Rosencrantz and Guildenstern Are Dead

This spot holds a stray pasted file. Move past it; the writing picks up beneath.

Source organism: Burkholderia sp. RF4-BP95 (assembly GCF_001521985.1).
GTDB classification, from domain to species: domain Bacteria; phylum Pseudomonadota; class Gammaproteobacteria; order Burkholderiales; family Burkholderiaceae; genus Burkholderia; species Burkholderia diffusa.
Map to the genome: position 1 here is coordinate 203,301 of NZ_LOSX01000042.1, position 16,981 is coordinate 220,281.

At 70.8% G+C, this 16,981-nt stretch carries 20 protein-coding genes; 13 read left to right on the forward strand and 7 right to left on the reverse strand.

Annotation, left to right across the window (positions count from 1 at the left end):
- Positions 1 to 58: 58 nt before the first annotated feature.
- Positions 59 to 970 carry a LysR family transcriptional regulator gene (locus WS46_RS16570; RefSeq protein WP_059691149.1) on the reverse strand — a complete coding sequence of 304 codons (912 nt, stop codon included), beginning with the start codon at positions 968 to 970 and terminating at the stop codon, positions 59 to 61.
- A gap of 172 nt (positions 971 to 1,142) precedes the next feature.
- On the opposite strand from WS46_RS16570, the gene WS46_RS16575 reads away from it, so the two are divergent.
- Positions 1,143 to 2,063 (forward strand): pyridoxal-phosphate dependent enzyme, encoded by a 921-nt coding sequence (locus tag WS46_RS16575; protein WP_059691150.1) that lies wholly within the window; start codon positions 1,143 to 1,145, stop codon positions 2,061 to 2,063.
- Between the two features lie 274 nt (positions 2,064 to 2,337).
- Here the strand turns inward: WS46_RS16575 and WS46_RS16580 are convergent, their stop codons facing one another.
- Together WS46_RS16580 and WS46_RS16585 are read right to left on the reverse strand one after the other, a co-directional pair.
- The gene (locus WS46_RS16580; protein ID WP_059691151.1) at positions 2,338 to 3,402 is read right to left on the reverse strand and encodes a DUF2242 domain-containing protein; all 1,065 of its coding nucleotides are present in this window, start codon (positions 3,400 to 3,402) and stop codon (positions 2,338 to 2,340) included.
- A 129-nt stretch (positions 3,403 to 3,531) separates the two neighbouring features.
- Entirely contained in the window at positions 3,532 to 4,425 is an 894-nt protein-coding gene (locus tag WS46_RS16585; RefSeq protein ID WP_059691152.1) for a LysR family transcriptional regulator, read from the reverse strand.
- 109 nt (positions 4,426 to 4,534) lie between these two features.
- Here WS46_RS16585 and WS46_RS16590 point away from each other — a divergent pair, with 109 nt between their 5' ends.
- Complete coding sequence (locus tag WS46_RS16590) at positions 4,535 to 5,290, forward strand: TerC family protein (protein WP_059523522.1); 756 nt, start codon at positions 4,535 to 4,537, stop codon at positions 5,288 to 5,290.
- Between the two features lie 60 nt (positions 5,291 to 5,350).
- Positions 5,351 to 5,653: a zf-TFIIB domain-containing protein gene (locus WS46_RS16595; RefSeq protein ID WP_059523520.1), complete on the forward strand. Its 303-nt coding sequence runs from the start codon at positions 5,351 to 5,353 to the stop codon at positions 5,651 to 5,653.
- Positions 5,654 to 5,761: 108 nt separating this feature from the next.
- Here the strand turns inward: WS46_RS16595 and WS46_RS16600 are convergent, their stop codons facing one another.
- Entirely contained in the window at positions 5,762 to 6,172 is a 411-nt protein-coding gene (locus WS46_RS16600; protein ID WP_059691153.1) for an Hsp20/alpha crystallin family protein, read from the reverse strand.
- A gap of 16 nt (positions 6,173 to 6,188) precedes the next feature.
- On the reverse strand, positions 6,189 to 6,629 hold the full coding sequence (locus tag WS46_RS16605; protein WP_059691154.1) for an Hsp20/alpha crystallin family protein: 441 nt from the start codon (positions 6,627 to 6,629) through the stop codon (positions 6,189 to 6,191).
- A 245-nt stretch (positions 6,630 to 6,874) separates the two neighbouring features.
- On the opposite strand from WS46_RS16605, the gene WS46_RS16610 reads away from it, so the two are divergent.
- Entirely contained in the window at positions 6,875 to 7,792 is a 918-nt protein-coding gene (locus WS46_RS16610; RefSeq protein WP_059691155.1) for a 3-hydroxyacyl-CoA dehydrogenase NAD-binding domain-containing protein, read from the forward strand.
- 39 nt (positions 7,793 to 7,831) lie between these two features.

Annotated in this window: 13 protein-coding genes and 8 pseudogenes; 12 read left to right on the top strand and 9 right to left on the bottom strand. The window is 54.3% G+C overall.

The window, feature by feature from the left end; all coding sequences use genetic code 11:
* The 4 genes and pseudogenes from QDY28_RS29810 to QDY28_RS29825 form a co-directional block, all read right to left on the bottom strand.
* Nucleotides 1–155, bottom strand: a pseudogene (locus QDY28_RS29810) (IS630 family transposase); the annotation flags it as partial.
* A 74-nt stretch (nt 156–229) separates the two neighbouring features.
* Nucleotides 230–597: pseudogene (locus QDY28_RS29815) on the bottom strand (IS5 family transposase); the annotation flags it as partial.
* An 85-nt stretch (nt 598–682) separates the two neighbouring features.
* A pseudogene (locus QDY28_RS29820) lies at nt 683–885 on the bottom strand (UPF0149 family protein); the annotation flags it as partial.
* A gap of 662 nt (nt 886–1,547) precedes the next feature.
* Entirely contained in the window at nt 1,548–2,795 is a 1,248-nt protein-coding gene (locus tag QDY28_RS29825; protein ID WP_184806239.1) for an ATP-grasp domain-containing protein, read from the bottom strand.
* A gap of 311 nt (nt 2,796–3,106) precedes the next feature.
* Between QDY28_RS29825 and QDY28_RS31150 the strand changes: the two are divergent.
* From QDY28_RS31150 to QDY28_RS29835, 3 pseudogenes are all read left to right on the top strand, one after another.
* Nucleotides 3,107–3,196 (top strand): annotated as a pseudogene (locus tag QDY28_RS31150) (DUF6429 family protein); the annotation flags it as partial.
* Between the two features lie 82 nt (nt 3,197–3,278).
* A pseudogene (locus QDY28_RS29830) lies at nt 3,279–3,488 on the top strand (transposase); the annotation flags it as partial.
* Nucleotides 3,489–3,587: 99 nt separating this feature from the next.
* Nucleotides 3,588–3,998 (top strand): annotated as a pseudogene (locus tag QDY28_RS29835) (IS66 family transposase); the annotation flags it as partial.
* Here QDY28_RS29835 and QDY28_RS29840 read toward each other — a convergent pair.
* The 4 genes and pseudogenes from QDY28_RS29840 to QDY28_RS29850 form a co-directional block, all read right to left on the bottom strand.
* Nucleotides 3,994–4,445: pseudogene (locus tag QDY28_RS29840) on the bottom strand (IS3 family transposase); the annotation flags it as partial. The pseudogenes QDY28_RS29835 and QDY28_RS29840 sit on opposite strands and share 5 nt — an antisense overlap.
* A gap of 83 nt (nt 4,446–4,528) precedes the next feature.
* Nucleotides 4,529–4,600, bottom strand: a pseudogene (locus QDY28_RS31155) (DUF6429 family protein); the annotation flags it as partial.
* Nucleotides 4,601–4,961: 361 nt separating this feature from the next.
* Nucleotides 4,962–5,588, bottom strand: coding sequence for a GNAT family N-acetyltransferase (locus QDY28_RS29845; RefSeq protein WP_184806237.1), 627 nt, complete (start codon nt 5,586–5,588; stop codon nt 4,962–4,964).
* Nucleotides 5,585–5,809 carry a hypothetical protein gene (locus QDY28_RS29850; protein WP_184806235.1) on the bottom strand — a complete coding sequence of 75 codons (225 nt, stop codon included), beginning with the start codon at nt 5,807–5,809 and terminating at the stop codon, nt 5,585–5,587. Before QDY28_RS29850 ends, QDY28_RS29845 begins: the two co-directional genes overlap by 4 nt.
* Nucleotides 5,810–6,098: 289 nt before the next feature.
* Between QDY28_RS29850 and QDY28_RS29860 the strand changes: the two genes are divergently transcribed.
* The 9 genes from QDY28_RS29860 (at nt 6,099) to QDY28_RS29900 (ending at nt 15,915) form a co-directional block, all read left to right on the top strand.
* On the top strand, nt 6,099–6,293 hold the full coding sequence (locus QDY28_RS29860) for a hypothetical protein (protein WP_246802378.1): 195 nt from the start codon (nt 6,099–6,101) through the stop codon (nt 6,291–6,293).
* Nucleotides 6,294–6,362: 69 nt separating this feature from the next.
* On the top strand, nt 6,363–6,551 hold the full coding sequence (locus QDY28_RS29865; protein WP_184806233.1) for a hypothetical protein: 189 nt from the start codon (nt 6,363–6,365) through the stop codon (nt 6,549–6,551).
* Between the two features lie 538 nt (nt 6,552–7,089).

Metatheatre is a central structural element of Rosencrantz and Guildenstern Are Dead. Metatheatrical scenes, that is, scenes that are staged as plays, dumb shows, or commentaries on dramatic theory and practice, are prominent in both Stoppard's play and Shakespeare's original tragedy Hamlet. In Hamlet, metatheatrical elements include the Player's speech (2.2), Hamlet's advice to the Players (3.2), and the meta-play "The Mousetrap" (3.3). Since Rosencrantz and Guildenstern are characters from Hamlet itself, Stoppard's entire play can be considered a piece of metatheatre. However, this first level of metatheatre is deepened and complicated by frequent briefer and more intense metatheatrical episodes; see, for example, the Players' pantomimes of Hamlet in Acts 2 and 3, Rosencrantz and Guildenstern's obsessive role-playing, and the Player's "death" in Act 3. Bernardina da Silveira Pinheiro observes that Stoppard uses metatheatrical devices to produce a "parody" of the key elements of Shakespeare's Hamlet that includes foregrounding two minor characters considered "nonentities" in the original tragedy.[6] Pinheiro notes that Stoppard alters the focus of Hamlet's "play-within-a-play" so that it reveals the ultimate fate of the tragicomedy's anti-heroes, Rosencrantz and Guildenstern. However, this alteration ultimately culminates in an absurdist anti-climax that runs counter to the effect of "The Mousetrap" in Hamlet, which effectively reveals the guilt of the King. While Rosencrantz and Guildenstern confront a mirror image of their future deaths in the metadramatic spectacle staged by the Players, they fail to recognise themselves in it or gain any insight into their identities or purpose.[6]

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